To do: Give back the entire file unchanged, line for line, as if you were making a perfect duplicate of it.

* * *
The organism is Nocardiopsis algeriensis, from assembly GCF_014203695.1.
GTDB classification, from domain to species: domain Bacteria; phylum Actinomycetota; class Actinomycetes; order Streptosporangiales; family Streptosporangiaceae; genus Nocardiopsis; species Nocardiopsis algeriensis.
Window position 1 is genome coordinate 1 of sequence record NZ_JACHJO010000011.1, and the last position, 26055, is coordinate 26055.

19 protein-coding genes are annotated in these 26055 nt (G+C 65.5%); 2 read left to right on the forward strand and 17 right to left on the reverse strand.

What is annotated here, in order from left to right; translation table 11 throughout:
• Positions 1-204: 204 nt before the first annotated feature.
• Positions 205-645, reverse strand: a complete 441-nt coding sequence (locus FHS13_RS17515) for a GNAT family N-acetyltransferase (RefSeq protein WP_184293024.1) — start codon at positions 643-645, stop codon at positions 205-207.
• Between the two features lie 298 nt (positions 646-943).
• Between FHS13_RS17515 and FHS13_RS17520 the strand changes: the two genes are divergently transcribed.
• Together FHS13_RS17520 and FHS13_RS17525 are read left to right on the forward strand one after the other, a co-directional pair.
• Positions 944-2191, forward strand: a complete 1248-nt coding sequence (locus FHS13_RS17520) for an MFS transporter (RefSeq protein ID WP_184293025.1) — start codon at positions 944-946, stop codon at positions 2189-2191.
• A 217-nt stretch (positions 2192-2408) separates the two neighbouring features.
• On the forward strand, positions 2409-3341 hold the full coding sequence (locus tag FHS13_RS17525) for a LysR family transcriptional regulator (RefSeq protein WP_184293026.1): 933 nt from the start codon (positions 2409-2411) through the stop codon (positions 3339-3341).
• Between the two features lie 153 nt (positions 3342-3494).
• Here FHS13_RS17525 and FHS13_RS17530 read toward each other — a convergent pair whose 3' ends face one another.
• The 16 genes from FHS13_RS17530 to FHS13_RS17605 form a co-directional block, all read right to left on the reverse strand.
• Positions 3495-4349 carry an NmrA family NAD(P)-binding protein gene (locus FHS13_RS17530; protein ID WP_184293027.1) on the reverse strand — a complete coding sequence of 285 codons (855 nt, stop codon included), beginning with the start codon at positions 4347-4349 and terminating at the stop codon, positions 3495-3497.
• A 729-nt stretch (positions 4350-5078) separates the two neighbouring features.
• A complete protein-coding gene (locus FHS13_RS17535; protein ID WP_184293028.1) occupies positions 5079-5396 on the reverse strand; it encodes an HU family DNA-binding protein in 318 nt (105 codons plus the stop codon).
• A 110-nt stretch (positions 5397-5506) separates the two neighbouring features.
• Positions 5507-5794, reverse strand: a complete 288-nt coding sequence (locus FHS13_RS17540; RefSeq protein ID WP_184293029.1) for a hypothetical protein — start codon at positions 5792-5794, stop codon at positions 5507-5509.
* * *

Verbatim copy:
The organism is Nocardiopsis algeriensis, from assembly GCF_014203695.1.
GTDB classification, from domain to species: domain Bacteria; phylum Actinomycetota; class Actinomycetes; order Streptosporangiales; family Streptosporangiaceae; genus Nocardiopsis; species Nocardiopsis algeriensis.
Window position 1 is genome coordinate 1 of sequence record NZ_JACHJO010000011.1, and the last position, 26055, is coordinate 26055.

19 protein-coding genes are annotated in these 26055 nt (G+C 65.5%); 2 read left to right on the forward strand and 17 right to left on the reverse strand.

What is annotated here, in order from left to right; translation table 11 throughout:
• Positions 1-204: 204 nt before the first annotated feature.
• Positions 205-645, reverse strand: a complete 441-nt coding sequence (locus FHS13_RS17515) for a GNAT family N-acetyltransferase (RefSeq protein WP_184293024.1) — start codon at positions 643-645, stop codon at positions 205-207.
• Between the two features lie 298 nt (positions 646-943).
• Between FHS13_RS17515 and FHS13_RS17520 the strand changes: the two genes are divergently transcribed.
• Together FHS13_RS17520 and FHS13_RS17525 are read left to right on the forward strand one after the other, a co-directional pair.
• Positions 944-2191, forward strand: a complete 1248-nt coding sequence (locus FHS13_RS17520) for an MFS transporter (RefSeq protein ID WP_184293025.1) — start codon at positions 944-946, stop codon at positions 2189-2191.
• A 217-nt stretch (positions 2192-2408) separates the two neighbouring features.
• On the forward strand, positions 2409-3341 hold the full coding sequence (locus tag FHS13_RS17525) for a LysR family transcriptional regulator (RefSeq protein WP_184293026.1): 933 nt from the start codon (positions 2409-2411) through the stop codon (positions 3339-3341).
• Between the two features lie 153 nt (positions 3342-3494).
• Here FHS13_RS17525 and FHS13_RS17530 read toward each other — a convergent pair whose 3' ends face one another.
• The 16 genes from FHS13_RS17530 to FHS13_RS17605 form a co-directional block, all read right to left on the reverse strand.
• Positions 3495-4349 carry an NmrA family NAD(P)-binding protein gene (locus FHS13_RS17530; protein ID WP_184293027.1) on the reverse strand — a complete coding sequence of 285 codons (855 nt, stop codon included), beginning with the start codon at positions 4347-4349 and terminating at the stop codon, positions 3495-3497.
• A 729-nt stretch (positions 4350-5078) separates the two neighbouring features.
• A complete protein-coding gene (locus FHS13_RS17535; protein ID WP_184293028.1) occupies positions 5079-5396 on the reverse strand; it encodes an HU family DNA-binding protein in 318 nt (105 codons plus the stop codon).
• A 110-nt stretch (positions 5397-5506) separates the two neighbouring features.
• Positions 5507-5794, reverse strand: a complete 288-nt coding sequence (locus FHS13_RS17540; RefSeq protein ID WP_184293029.1) for a hypothetical protein — start codon at positions 5792-5794, stop codon at positions 5507-5509.